Sending E-Mail in Mac OS X - dummies

Sending E-Mail in Mac OS X

The heart and soul of Mail — well, at least the heart, anyway — is receiving and reading stuff from your friends and family. Of course, once you read all the good stuff, you have to respond!

To compose and send a new message to someone else, follow these steps:

1. Click the New button on the Mail toolbar or choose File –> New Message (or avail yourself of the handy COMMAND+N keyboard shortcut).

Mail opens the New Message window that you see in Figure 1.

Figure 1: An empty Mail message, waiting to be filled.

2. Enter the recipient’s (To) address by

• Typing it in directly.

• Pasting it in after copying it to the Clipboard.

• Dragging an email address from your Address Book.

• Clicking the Address button, which shows you the scaled-down version of the Address Book (the Addresses window) that you see in Figure 2.

Figure 2: Select an email address from your Address Book.

From the Addresses window, click the address that you want to use and then click the To button. To pick multiple recipients, hold down the Command (COMMAND) key while you click the multiple addresses. Click the Close button on the Addresses window to close it and then press Tab.

If you’ve got a huge number of entries in your Address Book, use the Search field on the Addresses window toolbar, which operates just like the Finder window Search box.

3. When Mail highlights the Cc field (the spot where you can send optional carbon copies of the message to additional recipients), you can type the addresses directly, use the contents of the Clipboard, or display the Addresses window.

If you use the Addresses window, select the addresses that you want to use and click the Cc button. Then click the Close button on the Addresses window and press Tab.

Looking for the Blind Carbon Copy (Bcc) field? To display it, choose View –> Bcc Address Field. (A blind carbon copy is a message sent to multiple recipients, just like a regular carbon copy, but the recipients aren’t listed when the message is displayed — that way, the other recipients won’t know who else got a copy of the message.) You can also click the small drop-down list box at the left side of the Subject field to toggle the display of the Bcc Address Field.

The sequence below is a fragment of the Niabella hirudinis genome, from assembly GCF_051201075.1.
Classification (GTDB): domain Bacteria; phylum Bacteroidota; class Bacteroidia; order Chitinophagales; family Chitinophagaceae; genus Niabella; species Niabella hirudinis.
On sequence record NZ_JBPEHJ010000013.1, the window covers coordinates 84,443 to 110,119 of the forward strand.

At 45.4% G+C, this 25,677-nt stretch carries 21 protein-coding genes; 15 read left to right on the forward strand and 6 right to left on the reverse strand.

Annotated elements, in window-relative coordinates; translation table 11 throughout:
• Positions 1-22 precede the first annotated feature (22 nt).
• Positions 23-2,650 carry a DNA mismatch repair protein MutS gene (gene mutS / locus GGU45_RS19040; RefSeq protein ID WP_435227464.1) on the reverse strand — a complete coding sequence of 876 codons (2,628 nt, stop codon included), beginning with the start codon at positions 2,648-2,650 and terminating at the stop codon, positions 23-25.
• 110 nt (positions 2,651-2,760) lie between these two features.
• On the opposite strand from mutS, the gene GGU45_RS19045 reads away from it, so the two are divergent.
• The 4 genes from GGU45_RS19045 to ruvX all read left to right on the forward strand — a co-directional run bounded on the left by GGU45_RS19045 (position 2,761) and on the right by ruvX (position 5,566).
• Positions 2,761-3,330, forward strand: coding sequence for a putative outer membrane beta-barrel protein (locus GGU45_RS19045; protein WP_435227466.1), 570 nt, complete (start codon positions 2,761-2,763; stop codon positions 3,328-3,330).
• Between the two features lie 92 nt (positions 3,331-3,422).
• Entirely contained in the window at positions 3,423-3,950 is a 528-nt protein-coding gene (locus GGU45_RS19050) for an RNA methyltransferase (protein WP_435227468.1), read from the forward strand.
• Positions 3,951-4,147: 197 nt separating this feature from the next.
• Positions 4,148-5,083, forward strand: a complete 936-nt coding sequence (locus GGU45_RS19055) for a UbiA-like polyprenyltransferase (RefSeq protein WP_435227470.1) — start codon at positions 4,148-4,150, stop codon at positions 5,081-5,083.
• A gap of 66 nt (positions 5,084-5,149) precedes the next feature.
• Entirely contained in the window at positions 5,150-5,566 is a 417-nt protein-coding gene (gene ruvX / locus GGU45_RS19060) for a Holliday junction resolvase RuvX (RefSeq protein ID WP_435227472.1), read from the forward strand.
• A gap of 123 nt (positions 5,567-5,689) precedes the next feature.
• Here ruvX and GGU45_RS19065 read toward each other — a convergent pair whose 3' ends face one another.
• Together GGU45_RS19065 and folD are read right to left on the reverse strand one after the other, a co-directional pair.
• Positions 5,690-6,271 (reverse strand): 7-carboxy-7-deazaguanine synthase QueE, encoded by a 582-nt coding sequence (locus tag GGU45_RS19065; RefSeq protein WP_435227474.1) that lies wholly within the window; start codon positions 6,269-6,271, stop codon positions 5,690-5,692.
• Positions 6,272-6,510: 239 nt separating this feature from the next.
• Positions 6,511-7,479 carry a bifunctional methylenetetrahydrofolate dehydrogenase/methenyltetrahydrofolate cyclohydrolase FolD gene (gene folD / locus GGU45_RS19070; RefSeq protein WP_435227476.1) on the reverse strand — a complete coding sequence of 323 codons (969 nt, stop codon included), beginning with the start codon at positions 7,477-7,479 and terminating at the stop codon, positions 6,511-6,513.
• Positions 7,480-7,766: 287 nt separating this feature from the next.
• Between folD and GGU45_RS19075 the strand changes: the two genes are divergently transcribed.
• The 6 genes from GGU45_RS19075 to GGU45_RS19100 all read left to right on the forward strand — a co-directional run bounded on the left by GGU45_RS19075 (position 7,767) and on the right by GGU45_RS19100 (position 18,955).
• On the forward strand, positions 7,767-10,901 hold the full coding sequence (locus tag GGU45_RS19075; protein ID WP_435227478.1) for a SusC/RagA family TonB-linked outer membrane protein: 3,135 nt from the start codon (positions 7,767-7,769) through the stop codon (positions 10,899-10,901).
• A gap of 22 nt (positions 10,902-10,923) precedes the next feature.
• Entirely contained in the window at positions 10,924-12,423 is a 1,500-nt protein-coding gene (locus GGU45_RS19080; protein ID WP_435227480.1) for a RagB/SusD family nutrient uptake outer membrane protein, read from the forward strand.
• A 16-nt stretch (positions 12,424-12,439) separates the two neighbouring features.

4. In the Subject field, enter the subject of the message and then press Tab.

Your text cursor now rests in the first line of the message text box. It’s considered good form to keep this line short and relatively to the point.

5. When you’re done typing your message, select any of the text that you’ve entered and apply different fonts or formatting.

Click the Fonts button in the message window toolbar to open a window of formatting choices. (Click its Close button to continue.) If you like menus, you can also click Format and make changes from there.

6. Add color to any selected text, if you like.

Just click the Colors button in the message window toolbar and make choices there; when the hue is perfect, click the Close button on the Colors window to continue.

7. To add an attachment, click the Attach button on the toolbar, navigate to the to-be-attached file in the dialog box that appears, select the file, and then click Open to add it to the message.

8. When your new message is ready to post, either click the Send button to immediately add the message to your Out folder or click the Save As Draft button to store it in your Drafts folder (without actually sending it).

To send a message held in your Drafts folder, click the Drafts folder in the Drawer to display all draft messages. Double-click the message that you want to send, which displays the message window — you can make edits at this point, if you like — and then click the Send button on the message window toolbar.

If you don’t have access to an Internet connection at the moment, Mail allows you to work off-line. This way, you can read your unread messages and compose new ones on the road to send later. After you regain your Internet connection, you might need to choose Mailbox –> Online Status –> Go Online (depending on the connection type).